But as for Yurchenko’s allegations about Doder, Bradlee said those he could not believe.  How did the F.B.I. know this wasn’t an effort by the Soviets to discredit Doder?  After all, he asked Webster, hadn’t his “reporting had been head and shoulders over embassy and C.I.A. reporting about the U.S.S.R?”  Hadn’t anyone at the Bureau bothered to check on this, to find any hint of Soviet propaganda in what he wrote?  

Webster reassured Bradlee that the F.B.I. went over every story Doder filed and found “nothing but the obvious.”  Doder simply had better contacts.  Webster added that Yurchenko did not claim to have first-hand knowledge about any actual payment to Doder; only that he had heard about the payment, second-hand.

But why now?  Why was Webster only bringing this to Bradlee in October 1986, a year after Yurchenko told the F.B.I. what he knew, before he turned around and defected back again, a move which cast his legitimacy as a genuine defector into doubt?  Because, said Webster, “the F.B.I. had heard that Doder had been recently assigned to the intelligence beat.  And the intelligence community did not “like to be covered by anyone, much less by someone whose 201 file now contained Yurchenko’s hearsay.” 

The conversation ended as Bradlee told Webster that The Post could not take Doder off of intelligence coverage based on hearsay testimony from a once and future K.G.B. agent.  Webster said he understood but Bradlee should be aware: “the intelligence community had decreed that no one should talk to Doder, at least for now.”  At that, Bradlee got out of the car and walked back to The Post.



The Greatest Generation credited Webster not for his combat experience as such (he had none), but “for the discipline and organizational skills he learned from the Navy,” which helped him in “the formidable job of reorganizing the F.B.I. after the chaos of the Watergate years.”  He received his law degree from Washington University at St. Louis where he was in private practice in the 1950s and 1960s, interrupted by a two-year stint as a U.S. District Attorney there, from 1960-1961.  Just around the time Dusko Doder arrived from Yugoslavia, come to think.  In 1970 President Nixon appointed Webster to the federal bench as a district court judge in St. Louis.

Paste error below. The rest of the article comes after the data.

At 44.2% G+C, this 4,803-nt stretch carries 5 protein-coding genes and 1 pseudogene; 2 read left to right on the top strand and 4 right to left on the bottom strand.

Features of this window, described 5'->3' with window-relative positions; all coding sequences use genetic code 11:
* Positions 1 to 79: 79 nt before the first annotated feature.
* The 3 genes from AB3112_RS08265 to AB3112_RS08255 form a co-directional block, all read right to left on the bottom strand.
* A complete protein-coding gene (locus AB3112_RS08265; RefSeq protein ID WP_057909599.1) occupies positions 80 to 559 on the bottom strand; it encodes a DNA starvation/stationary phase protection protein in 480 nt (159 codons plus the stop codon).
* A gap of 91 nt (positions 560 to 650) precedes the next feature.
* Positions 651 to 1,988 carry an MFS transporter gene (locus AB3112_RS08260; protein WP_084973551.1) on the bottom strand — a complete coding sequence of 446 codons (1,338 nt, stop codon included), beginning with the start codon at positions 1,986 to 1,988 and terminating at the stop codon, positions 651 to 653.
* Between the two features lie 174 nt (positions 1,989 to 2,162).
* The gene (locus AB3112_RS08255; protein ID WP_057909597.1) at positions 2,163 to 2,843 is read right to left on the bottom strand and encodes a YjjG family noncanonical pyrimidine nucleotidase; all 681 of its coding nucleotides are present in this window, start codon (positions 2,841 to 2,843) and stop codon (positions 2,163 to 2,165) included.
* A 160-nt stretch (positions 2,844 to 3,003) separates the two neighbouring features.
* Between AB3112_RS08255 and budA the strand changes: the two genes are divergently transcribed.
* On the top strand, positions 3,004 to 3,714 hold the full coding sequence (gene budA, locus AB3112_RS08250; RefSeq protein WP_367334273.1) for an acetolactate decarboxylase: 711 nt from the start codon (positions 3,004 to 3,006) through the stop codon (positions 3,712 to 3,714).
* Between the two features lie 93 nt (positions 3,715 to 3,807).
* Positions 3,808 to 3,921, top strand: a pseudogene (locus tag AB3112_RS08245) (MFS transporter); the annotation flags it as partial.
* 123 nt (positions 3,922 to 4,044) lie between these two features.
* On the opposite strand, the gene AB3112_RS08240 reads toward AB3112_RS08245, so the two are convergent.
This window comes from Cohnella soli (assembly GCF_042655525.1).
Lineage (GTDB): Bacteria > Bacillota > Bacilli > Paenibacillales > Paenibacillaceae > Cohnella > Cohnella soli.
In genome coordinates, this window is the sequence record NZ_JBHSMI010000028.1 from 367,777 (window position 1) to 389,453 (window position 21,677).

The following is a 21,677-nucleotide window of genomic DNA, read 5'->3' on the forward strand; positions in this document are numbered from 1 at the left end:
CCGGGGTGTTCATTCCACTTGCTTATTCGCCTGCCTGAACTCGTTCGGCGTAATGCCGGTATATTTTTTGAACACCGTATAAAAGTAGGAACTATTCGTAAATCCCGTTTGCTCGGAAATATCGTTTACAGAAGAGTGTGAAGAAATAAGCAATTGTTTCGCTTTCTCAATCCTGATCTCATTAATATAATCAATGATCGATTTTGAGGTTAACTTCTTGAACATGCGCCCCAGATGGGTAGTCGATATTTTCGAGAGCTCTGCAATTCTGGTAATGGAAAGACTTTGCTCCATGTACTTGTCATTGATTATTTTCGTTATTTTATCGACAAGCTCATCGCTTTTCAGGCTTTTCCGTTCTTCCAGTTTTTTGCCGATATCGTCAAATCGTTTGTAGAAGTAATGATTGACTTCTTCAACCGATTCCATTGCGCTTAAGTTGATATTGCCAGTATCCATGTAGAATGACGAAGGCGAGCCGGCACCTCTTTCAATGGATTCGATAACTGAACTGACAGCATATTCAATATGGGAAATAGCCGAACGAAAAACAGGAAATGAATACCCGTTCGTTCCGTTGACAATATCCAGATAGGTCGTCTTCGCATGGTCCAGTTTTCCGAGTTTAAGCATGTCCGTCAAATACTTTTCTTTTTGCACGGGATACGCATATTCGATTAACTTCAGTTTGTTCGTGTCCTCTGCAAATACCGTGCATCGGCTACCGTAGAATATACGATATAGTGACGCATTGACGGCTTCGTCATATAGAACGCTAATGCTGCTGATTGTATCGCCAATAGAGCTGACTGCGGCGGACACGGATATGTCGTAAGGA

A little-known story is that Webster did not just clean up after the Watergate mess, he had actually been there, at the Watergate, the night of the break-in, as the mess was being made.  June 17, 1972.  Clare Boothe Luce, the widow of TIME magazine cofounder Henry Luce, was hosting a dinner party at her Watergate apartment.  Bill Webster was in attendance, then a publicly-obscure Midwestern judge.  Also attending that night was a former movie star, a prominent Democrat-turned Republican, the far less obscure Governor of California, Ronald Reagan.  As Reagan, Webster, and Luce (maybe others) raised their glasses, perhaps even wearing Black Tie as Webster would be his limo meeting with Bradlee fourteen years later, Nixon’s Plumbers, wearing business suits and surgical gloves, were breaking-in, down the hall as it were, taking photographs and repairing surveillance equipment on the phones in the headquarters of the Democratic National Committee, where they had first broken into a couple nights before.